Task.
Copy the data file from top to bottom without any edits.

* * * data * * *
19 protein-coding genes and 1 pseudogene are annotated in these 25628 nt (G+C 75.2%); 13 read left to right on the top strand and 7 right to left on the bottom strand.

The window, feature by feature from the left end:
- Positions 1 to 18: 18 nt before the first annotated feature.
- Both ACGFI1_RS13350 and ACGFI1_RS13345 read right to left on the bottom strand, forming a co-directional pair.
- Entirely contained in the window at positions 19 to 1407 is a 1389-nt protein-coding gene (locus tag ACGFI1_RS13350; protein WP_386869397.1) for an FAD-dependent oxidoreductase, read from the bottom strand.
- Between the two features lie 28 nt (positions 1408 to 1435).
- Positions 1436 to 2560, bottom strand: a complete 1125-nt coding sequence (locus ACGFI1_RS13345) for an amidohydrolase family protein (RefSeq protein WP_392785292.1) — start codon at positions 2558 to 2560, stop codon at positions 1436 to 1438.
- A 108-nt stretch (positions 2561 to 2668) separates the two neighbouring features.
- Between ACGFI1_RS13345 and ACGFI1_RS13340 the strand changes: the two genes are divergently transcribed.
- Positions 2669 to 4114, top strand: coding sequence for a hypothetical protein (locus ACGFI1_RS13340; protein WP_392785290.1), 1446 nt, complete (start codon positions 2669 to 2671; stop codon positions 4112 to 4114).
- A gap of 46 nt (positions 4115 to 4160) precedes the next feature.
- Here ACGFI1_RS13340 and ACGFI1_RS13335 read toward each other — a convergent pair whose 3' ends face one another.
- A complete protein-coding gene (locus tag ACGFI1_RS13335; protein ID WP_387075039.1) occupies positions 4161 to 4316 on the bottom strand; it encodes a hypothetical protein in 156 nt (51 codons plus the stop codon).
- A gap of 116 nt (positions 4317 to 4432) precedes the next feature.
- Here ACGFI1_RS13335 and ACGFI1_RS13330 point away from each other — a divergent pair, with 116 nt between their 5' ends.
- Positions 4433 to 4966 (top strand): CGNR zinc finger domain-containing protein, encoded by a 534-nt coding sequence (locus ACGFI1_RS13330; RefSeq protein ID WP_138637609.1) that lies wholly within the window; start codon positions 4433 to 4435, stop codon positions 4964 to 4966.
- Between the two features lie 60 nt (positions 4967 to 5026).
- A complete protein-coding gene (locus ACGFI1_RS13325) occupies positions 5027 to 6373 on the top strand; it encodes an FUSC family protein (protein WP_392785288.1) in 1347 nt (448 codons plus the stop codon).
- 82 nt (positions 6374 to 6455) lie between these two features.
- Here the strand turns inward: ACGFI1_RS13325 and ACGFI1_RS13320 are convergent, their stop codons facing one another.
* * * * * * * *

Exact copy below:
19 protein-coding genes and 1 pseudogene are annotated in these 25628 nt (G+C 75.2%); 13 read left to right on the top strand and 7 right to left on the bottom strand.

The window, feature by feature from the left end:
- Positions 1 to 18: 18 nt before the first annotated feature.
- Both ACGFI1_RS13350 and ACGFI1_RS13345 read right to left on the bottom strand, forming a co-directional pair.
- Entirely contained in the window at positions 19 to 1407 is a 1389-nt protein-coding gene (locus tag ACGFI1_RS13350; protein WP_386869397.1) for an FAD-dependent oxidoreductase, read from the bottom strand.
- Between the two features lie 28 nt (positions 1408 to 1435).
- Positions 1436 to 2560, bottom strand: a complete 1125-nt coding sequence (locus ACGFI1_RS13345) for an amidohydrolase family protein (RefSeq protein WP_392785292.1) — start codon at positions 2558 to 2560, stop codon at positions 1436 to 1438.
- A 108-nt stretch (positions 2561 to 2668) separates the two neighbouring features.
- Between ACGFI1_RS13345 and ACGFI1_RS13340 the strand changes: the two genes are divergently transcribed.
- Positions 2669 to 4114, top strand: coding sequence for a hypothetical protein (locus ACGFI1_RS13340; protein WP_392785290.1), 1446 nt, complete (start codon positions 2669 to 2671; stop codon positions 4112 to 4114).
- A gap of 46 nt (positions 4115 to 4160) precedes the next feature.
- Here ACGFI1_RS13340 and ACGFI1_RS13335 read toward each other — a convergent pair whose 3' ends face one another.
- A complete protein-coding gene (locus tag ACGFI1_RS13335; protein ID WP_387075039.1) occupies positions 4161 to 4316 on the bottom strand; it encodes a hypothetical protein in 156 nt (51 codons plus the stop codon).
- A gap of 116 nt (positions 4317 to 4432) precedes the next feature.
- Here ACGFI1_RS13335 and ACGFI1_RS13330 point away from each other — a divergent pair, with 116 nt between their 5' ends.
- Positions 4433 to 4966 (top strand): CGNR zinc finger domain-containing protein, encoded by a 534-nt coding sequence (locus ACGFI1_RS13330; RefSeq protein ID WP_138637609.1) that lies wholly within the window; start codon positions 4433 to 4435, stop codon positions 4964 to 4966.
- Between the two features lie 60 nt (positions 4967 to 5026).
- A complete protein-coding gene (locus ACGFI1_RS13325) occupies positions 5027 to 6373 on the top strand; it encodes an FUSC family protein (protein WP_392785288.1) in 1347 nt (448 codons plus the stop codon).
- 82 nt (positions 6374 to 6455) lie between these two features.
- Here the strand turns inward: ACGFI1_RS13325 and ACGFI1_RS13320 are convergent, their stop codons facing one another.